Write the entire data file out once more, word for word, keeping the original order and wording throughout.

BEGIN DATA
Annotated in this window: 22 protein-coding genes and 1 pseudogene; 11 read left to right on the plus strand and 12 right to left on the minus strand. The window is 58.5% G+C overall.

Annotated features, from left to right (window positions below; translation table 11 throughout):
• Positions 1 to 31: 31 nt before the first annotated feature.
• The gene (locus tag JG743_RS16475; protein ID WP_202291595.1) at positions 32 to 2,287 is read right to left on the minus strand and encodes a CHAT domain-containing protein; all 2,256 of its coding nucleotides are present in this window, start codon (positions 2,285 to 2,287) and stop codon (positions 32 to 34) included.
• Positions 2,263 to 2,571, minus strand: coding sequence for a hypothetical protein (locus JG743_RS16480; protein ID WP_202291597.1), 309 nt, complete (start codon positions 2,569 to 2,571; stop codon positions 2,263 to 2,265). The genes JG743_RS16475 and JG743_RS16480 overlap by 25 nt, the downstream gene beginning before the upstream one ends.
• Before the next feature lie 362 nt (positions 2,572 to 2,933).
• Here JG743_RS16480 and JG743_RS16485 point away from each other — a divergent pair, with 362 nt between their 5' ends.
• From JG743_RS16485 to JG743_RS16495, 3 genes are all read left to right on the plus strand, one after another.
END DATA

Annotated in this window: 22 protein-coding genes and 1 pseudogene; 11 read left to right on the plus strand and 12 right to left on the minus strand. The window is 58.5% G+C overall.

Annotated features, from left to right (window positions below; translation table 11 throughout):
• Positions 1 to 31: 31 nt before the first annotated feature.
• The gene (locus tag JG743_RS16475; protein ID WP_202291595.1) at positions 32 to 2,287 is read right to left on the minus strand and encodes a CHAT domain-containing protein; all 2,256 of its coding nucleotides are present in this window, start codon (positions 2,285 to 2,287) and stop codon (positions 32 to 34) included.
• Positions 2,263 to 2,571, minus strand: coding sequence for a hypothetical protein (locus JG743_RS16480; protein ID WP_202291597.1), 309 nt, complete (start codon positions 2,569 to 2,571; stop codon positions 2,263 to 2,265). The genes JG743_RS16475 and JG743_RS16480 overlap by 25 nt, the downstream gene beginning before the upstream one ends.
• Before the next feature lie 362 nt (positions 2,572 to 2,933).
• Here JG743_RS16480 and JG743_RS16485 point away from each other — a divergent pair, with 362 nt between their 5' ends.
• From JG743_RS16485 to JG743_RS16495, 3 genes are all read left to right on the plus strand, one after another.